There is no doubt about it; single mothers have and can continue to raise good and responsible children. It takes the physical and emotional strength of Hercules to do it and I have great respect for mothers who have succeeded. My own mother did it. But the numbers show that lack of fathers contribute greatly to juvenile crime. Lately, the role of the father is superfluous. He has been reduced to being a household helper or a child support payer.
His role is important because he provides a love that is different than the mother’s. Mother’s love is unconditional. Father’s love is sought after and earned through achievement. The child must work for this love.
This type of love may sound like unreal love, but I think it is real. The lucky child is the one who has the benefit of both kinds of The father can yield the power to invoke fear among children. This sounds bad but it isn’t. Of course, the father can be friendly and loving but never underestimate the power of fear to keep them in line. I am not talking about laying a hand on the children, just the idea of something “bad happening” if they don’t “shape up”.
I can attest to the success of fear in my own family. It works! Without the father present, children are ripe for becoming anything their peers want them to be. They find it hard to resist temptation to be dishonest or criminal. There is no father to answer to. Yes, there is Mom to answer to but she is usually not as intimidating as a father. In the community, a safer street is one where there are fathers out mowing the lawn or fixing a car.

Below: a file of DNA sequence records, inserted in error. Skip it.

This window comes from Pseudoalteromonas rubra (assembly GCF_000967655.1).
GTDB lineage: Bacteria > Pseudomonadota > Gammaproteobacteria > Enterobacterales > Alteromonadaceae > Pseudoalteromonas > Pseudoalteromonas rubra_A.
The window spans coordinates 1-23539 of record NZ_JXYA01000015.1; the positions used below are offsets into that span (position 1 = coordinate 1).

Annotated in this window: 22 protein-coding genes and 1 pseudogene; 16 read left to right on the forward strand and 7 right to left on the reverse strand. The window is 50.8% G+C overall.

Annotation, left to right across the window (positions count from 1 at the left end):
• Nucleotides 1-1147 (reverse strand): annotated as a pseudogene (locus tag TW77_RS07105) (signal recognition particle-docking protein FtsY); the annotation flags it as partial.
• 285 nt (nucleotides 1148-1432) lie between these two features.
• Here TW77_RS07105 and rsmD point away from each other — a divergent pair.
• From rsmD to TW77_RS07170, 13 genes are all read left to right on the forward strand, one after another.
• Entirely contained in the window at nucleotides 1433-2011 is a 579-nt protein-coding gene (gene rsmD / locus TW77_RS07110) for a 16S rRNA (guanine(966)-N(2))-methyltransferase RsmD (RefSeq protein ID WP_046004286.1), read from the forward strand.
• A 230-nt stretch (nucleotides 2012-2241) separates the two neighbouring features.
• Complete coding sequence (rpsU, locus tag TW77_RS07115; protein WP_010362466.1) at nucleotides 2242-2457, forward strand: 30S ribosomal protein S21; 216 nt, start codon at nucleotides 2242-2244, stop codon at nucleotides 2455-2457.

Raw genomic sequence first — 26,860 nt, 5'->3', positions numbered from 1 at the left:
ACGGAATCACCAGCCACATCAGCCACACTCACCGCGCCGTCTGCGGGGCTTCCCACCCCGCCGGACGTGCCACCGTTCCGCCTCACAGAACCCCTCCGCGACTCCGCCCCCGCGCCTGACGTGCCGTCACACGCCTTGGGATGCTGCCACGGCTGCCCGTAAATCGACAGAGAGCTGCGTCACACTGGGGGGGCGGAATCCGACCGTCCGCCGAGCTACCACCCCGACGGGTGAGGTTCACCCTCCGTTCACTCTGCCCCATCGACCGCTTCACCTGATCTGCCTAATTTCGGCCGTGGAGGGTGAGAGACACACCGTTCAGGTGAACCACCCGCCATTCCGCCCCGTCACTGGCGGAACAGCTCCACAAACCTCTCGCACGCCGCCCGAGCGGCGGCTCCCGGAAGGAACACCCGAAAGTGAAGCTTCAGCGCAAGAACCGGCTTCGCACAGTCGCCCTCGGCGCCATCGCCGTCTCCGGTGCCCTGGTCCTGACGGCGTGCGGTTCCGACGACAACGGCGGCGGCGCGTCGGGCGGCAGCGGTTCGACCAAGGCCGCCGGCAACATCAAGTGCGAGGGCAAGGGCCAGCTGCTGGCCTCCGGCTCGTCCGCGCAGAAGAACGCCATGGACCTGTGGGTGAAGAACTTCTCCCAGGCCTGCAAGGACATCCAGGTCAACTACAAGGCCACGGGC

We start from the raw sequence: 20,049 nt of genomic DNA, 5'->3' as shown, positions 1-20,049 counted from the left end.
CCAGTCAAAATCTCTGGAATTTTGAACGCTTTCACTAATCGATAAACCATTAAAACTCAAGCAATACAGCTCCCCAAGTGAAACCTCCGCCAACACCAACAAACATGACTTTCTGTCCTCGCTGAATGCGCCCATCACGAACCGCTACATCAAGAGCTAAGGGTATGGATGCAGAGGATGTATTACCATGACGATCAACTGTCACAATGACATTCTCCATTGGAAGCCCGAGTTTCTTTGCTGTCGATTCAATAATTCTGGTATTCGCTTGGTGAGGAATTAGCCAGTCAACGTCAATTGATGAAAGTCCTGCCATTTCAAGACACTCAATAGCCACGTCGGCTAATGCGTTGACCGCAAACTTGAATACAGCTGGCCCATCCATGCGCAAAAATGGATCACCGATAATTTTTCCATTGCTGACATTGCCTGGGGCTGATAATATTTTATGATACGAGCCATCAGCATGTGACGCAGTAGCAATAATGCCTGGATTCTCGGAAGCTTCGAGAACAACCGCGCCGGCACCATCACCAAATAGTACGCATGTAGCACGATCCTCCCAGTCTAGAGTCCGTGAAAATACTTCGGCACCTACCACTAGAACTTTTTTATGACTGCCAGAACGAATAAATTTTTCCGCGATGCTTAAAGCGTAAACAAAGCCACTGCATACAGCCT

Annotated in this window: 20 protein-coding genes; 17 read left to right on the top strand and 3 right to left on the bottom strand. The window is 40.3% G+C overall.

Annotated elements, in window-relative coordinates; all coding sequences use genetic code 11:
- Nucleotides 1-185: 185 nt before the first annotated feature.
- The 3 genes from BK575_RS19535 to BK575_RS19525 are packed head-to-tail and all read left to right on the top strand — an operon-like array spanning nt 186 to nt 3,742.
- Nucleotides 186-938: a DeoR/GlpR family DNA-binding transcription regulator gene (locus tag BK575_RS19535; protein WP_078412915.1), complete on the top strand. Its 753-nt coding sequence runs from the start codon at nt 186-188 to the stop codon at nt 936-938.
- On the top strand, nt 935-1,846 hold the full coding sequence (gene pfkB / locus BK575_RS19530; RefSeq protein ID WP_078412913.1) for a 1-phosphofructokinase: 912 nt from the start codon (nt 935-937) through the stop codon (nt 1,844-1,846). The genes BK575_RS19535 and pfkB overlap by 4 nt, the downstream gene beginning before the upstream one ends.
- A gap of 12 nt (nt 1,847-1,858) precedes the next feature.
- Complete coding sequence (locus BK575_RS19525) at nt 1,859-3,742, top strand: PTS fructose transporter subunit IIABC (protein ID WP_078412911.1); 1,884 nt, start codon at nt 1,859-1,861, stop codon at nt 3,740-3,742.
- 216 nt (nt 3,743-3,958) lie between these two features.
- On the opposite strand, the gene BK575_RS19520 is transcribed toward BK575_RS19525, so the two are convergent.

A child is less apt to commit a crime with fathers visibly present. There is a saying that “it takes a whole community to raise a child. ” Mothers set the standards for the community and fathers enforce them. To get back on the course of a family oriented instead of a divorce oriented society, I feel we should start with acknowledgment of the sad state of affairs our families are in.
We should recognize the link divorce has to youth crime. We should pay close attention to what makes successful families and model ours after theirs. We need to recognize that marriage and parenting is a difficult job but can be oh-so-rewarding. Children’s needs should always come first.
If there are marital difficulties, couples should commit to counseling unless the situation is dangerous for the mother and children. I feel couples should give themselves a year of work, then re-evaluate their marriage. Applaud organizations such as Al Gore’s “Father to Father” program and the group Promise Keepers. These groups seek to elevate Several years ago, Vice President Dan Quayle accused t. v.
character Murphy Brown of ridiculing the two parent family. He endured a lot of ridicule himself from people of conservative and liberal beliefs. Now even President Bill Clinton concedes that “Dan Quayle was Bibliography:Blankenhorn, David. Perspectives on Fatherhood; Between Haves and Have-nots: We need a credible national agenda to reverse the trend of fathers being superfluous to family life. ; Home edition, Los Angeles Times, 20 Jun 1993, pp. M-5 McGovern, Celeste.
The Mirage of ‘easy’ divorce. , Vol. 22, Alberta Report/Western Report, 28 Aug 1995, pp. 28